10 things we learned at Brookings in August
By Chris McKenna, Fred Dews
August is typically thought of as a slow period for Washington D.C., but there was plenty of new research and analysis from experts at Brookings. Here’s a list of 10 things we learned from their work.
1. What is the future of U.S. leadership in foreign assistance?
At the 15th annual Brookings-Blum Roundtable held earlier this month, leaders in the international development space convened to discuss the biggest challenges facing the future of global poverty reduction. Listen to four of the attendees describe some of those challenges in a recent episode of the Brookings Cafeteria podcast, and read Brookings President John R. Allen’s reflection on both the roundtable and state of U.S. leadership in foreign aid.
2. The legal argument for why President Trump has likely obstructed justice
Brookings Senior Fellow Norman Eisen, Noah Bookbinder, and Barry H. Berke have updated their 2017 report outlining how President Trump has obstructed justice since taking office. In this second edition they consider information that was previously not publicly available, including knowledge that the president demanded the resignation of Attorney General Jeff Sessions, and they look at what future actions Special Counsel Robert Mueller and Congress might take.
3. A quarter of workers with occupational licenses are health care workers
Based on examination of a new collection of comprehensive worker-level data on occupational licensing, Ryan Nunn discusses a Hamilton Project policy proposal on how licensing is imposed on non-physician health care workers. “[T]his research supports the conclusion,” Nunn writes, “that we could benefit from reforming licensing rules in the health care sector, loosening scope of practice limitations that currently prevent licensed non-physician providers from working to the full extent of their training and experience.”
4. Keys for managing the U.S.-China relationship
According to Ryan Hass, under Donald Trump and Xi Jinping the relationship between the United States and China has “deteriorated further and faster than at any point since the establishment of official ties in 1979.” In a new report, Hass outlines potential principles for managing competition between the two countries, allowing each to pursue their strategic goals while preventing future conflict.
For more on the U.S.-China relationship, listen to David Dollar’s recent Intersections podcast on the escalating trade war and consequences of new tariffs.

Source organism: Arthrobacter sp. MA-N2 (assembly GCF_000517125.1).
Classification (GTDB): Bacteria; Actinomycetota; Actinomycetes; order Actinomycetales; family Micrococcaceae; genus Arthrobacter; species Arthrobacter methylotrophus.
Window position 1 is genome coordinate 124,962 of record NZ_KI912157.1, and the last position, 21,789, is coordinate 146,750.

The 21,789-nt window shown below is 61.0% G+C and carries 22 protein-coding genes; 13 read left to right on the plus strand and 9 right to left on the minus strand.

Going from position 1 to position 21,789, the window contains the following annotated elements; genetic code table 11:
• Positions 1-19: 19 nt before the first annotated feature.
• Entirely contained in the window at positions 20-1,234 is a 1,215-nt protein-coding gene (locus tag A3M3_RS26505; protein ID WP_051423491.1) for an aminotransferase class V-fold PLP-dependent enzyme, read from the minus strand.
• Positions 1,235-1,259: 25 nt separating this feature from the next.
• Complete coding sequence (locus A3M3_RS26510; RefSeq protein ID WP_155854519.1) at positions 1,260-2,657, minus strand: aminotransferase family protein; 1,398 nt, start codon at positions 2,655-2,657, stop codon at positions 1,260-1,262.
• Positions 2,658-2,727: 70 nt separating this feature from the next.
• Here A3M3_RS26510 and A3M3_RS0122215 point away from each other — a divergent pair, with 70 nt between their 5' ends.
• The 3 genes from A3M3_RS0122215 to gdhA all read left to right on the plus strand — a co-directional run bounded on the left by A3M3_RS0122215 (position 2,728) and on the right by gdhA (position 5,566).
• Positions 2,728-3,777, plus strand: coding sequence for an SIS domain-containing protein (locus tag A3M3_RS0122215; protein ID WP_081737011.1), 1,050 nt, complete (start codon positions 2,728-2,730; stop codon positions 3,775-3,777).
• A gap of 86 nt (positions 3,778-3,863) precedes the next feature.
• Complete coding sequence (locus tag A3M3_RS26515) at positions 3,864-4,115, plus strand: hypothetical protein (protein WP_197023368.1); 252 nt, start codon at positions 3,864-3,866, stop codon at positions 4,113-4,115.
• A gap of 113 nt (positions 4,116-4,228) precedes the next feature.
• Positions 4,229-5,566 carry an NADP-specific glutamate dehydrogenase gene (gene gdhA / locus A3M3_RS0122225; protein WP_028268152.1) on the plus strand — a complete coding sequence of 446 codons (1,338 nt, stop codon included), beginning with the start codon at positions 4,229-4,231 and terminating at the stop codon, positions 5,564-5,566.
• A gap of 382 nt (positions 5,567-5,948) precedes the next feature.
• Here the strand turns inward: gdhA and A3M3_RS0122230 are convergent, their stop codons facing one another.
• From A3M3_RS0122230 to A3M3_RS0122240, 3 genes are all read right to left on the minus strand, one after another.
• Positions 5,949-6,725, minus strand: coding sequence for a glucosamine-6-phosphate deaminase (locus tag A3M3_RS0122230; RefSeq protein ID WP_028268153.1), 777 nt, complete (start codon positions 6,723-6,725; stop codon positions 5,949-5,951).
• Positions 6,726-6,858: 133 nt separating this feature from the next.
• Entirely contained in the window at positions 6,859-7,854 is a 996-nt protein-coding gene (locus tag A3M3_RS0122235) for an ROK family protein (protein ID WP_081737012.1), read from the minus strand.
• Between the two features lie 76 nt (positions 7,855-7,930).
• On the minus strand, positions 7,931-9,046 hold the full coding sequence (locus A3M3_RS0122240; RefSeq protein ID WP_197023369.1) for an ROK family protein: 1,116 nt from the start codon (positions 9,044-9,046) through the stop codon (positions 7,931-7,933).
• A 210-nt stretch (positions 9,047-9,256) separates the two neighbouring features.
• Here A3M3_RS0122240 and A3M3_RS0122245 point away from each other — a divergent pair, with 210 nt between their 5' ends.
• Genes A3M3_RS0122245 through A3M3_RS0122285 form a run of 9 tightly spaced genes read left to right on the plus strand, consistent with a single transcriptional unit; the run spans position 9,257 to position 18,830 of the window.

5. Loss of mutual respect reflects trend toward a more tribalized society
Richard Reeves argues that there’s a deeper kind of inequality between classes, caused not by a lack of resources, but by a lack of respect. “Our deeper challenge is to restore respect,” he writes, “especially for those who are very different to us, or who have very different views to us. Disagreement is one thing; disrespect is quite another. If we want a better society, we need to restore some of the respect that has been lost. This is a task for each one of us, in the thick of our everyday life.”
6. A “smart city” is more than sensors and software systems
Today’s metropolitan areas are larger than ever, encompassing massive land areas and multiple counties. Building “smart” in these places requires thinking past cities themselves and instead looking at “smart regions,” argue Adie Tomer and Lara Fishbane. They offer four steps to achieve a smart city vision, “to continue the modernization of cities and suburbs in the digital age.”
7. A new tool to determine whether you are in the global middle class
The Washington Post has created a calculator using Brookings data to determine just how much money it takes to be considered part of the global middle class. According to Homi Kharas, vice president for the Global Economy and Development program, over half the world’s population will fall into that category by 2020.
Explore the calculator here, and read Kharas’ corresponding report on the “unprecedented expansion” of the global middle class.
8. America has not addressed its legacy of slavery and the issues it causes today
Camille Busette, Chris Meserole, Vanessa Williamson, and Andre Perry reflect on the anniversary of the white supremacist rallies in Charlottesville, Virginia, and the current state of race and extremism in the United States in a special podcast episode. Busette and Williamson also write on how violent rallies fit within the long history of racism in the United States and how we as a nation could do a better at acknowledging that history moving forward.
9. A model for young, empowered Saudi women
Tamara Cofman Wittes describes some of the ways Saudi Arabia is changing under the Crown Prince Mohammed bin Salman by examining what she has seen on her trips to the country and interactions with a Saudi colleague, Hatoon al-Fassi. Hatoon, who has been an advocate for women’s equal participation in society, has recently spent over a month in jail after applying for a driver’s license in June. Wittes writes:
It’s deeply sad and ironic that women who have spent years preparing Saudi society for this future are now imprisoned and silenced. Young Saudi women, seeking to navigate new opportunities in education and employment while holding true to their values, need Hatoon al-Fassi’s wisdom and example showing them the way. I hope they will see her again, and soon.
10. States of the Upper Midwest generate 26 percent of corporate and university patents
All or parts of over a dozen U.S. states form the “upper Midwest,” a region once known as America’s industrial heartland that now is home to firms and universities generating innovation and talent. Yet, says John Austin, “a lack of risk capital in the Rust Belt has held back the region’s capacity to translate its formidable innovation and talent assets into new businesses and jobs.” He describes some state-level strategies that could spur more capital investment in the region.